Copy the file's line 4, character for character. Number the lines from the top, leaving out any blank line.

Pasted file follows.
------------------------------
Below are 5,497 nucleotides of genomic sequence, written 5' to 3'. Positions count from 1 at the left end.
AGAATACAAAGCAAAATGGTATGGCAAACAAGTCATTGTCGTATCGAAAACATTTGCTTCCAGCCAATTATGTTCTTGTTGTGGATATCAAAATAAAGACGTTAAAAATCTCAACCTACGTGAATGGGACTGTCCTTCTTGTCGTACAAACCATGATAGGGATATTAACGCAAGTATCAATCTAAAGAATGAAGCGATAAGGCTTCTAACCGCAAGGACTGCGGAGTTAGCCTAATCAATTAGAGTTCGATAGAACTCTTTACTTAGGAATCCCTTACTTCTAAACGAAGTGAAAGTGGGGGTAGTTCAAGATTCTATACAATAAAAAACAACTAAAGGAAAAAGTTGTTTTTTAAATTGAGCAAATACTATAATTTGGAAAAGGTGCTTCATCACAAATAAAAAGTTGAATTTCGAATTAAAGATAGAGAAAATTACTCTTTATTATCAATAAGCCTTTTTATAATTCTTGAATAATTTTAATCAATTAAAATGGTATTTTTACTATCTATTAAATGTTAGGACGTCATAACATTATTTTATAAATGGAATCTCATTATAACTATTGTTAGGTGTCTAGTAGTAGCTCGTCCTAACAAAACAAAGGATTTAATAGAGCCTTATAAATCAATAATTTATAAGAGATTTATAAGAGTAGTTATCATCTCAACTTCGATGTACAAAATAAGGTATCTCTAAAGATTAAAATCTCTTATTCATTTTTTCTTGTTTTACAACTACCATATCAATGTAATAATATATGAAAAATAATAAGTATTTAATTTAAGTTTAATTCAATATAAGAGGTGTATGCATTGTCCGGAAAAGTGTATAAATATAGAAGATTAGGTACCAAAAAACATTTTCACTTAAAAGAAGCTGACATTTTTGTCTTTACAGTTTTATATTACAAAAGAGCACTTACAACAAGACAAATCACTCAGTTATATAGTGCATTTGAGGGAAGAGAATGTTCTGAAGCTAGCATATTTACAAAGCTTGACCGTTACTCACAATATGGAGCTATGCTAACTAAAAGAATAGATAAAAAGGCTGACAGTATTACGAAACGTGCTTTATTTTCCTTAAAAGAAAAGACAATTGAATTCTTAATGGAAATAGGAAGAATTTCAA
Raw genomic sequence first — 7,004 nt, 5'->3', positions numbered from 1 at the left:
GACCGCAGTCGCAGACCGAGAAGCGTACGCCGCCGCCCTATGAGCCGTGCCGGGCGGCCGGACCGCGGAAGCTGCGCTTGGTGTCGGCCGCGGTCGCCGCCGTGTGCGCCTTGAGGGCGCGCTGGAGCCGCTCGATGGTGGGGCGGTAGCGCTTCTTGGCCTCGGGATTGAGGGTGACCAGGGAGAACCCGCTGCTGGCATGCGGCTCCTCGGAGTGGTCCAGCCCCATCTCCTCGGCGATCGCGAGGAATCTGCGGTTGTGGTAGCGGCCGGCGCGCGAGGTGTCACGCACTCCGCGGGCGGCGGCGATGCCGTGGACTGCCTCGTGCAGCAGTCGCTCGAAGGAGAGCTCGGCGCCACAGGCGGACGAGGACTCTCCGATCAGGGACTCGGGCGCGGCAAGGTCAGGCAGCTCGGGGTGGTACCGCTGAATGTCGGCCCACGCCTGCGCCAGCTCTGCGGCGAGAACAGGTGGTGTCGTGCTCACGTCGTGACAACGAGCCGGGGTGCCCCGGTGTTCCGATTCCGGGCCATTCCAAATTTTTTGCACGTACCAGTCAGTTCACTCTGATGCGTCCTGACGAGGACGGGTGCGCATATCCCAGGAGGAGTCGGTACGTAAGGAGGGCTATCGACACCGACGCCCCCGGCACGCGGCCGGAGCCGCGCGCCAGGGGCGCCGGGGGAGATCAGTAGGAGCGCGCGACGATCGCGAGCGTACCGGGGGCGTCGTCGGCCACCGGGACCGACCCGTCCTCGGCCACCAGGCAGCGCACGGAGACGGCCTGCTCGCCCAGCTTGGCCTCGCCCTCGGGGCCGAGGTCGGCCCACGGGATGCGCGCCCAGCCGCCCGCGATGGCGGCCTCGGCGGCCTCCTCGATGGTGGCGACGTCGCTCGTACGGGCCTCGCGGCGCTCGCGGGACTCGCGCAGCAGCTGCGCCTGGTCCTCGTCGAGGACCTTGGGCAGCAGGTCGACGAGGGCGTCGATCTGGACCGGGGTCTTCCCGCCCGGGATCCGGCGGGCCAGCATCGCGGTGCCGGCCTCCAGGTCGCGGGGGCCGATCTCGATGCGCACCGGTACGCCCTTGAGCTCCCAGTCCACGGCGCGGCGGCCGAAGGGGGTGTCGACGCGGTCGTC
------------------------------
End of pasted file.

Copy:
GACCGCAGTCGCAGACCGAGAAGCGTACGCCGCCGCCCTATGAGCCGTGCCGGGCGGCCGGACCGCGGAAGCTGCGCTTGGTGTCGGCCGCGGTCGCCGCCGTGTGCGCCTTGAGGGCGCGCTGGAGCCGCTCGATGGTGGGGCGGTAGCGCTTCTTGGCCTCGGGATTGAGGGTGACCAGGGAGAACCCGCTGCTGGCATGCGGCTCCTCGGAGTGGTCCAGCCCCATCTCCTCGGCGATCGCGAGGAATCTGCGGTTGTGGTAGCGGCCGGCGCGCGAGGTGTCACGCACTCCGCGGGCGGCGGCGATGCCGTGGACTGCCTCGTGCAGCAGTCGCTCGAAGGAGAGCTCGGCGCCACAGGCGGACGAGGACTCTCCGATCAGGGACTCGGGCGCGGCAAGGTCAGGCAGCTCGGGGTGGTACCGCTGAATGTCGGCCCACGCCTGCGCCAGCTCTGCGGCGAGAACAGGTGGTGTCGTGCTCACGTCGTGACAACGAGCCGGGGTGCCCCGGTGTTCCGATTCCGGGCCATTCCAAATTTTTTGCACGTACCAGTCAGTTCACTCTGATGCGTCCTGACGAGGACGGGTGCGCATATCCCAGGAGGAGTCGGTACGTAAGGAGGGCTATCGACACCGACGCCCCCGGCACGCGGCCGGAGCCGCGCGCCAGGGGCGCCGGGGGAGATCAGTAGGAGCGCGCGACGATCGCGAGCGTACCGGGGGCGTCGTCGGCCACCGGGACCGACCCGTCCTCGGCCACCAGGCAGCGCACGGAGACGGCCTGCTCGCCCAGCTTGGCCTCGCCCTCGGGGCCGAGGTCGGCCCACGGGATGCGCGCCCAGCCGCCCGCGATGGCGGCCTCGGCGGCCTCCTCGATGGTGGCGACGTCGCTCGTACGGGCCTCGCGGCGCTCGCGGGACTCGCGCAGCAGCTGCGCCTGGTCCTCGTCGAGGACCTTGGGCAGCAGGTCGACGAGGGCGTCGATCTGGACCGGGGTCTTCCCGCCCGGGATCCGGCGGGCCAGCATCGCGGTGCCGGCCTCCAGGTCGCGGGGGCCGATCTCGATGCGCACCGGTACGCCCTTGAGCTCCCAGTCCACGGCGCGGCGGCCGAAGGGGGTGTCGACGCGGTCGTC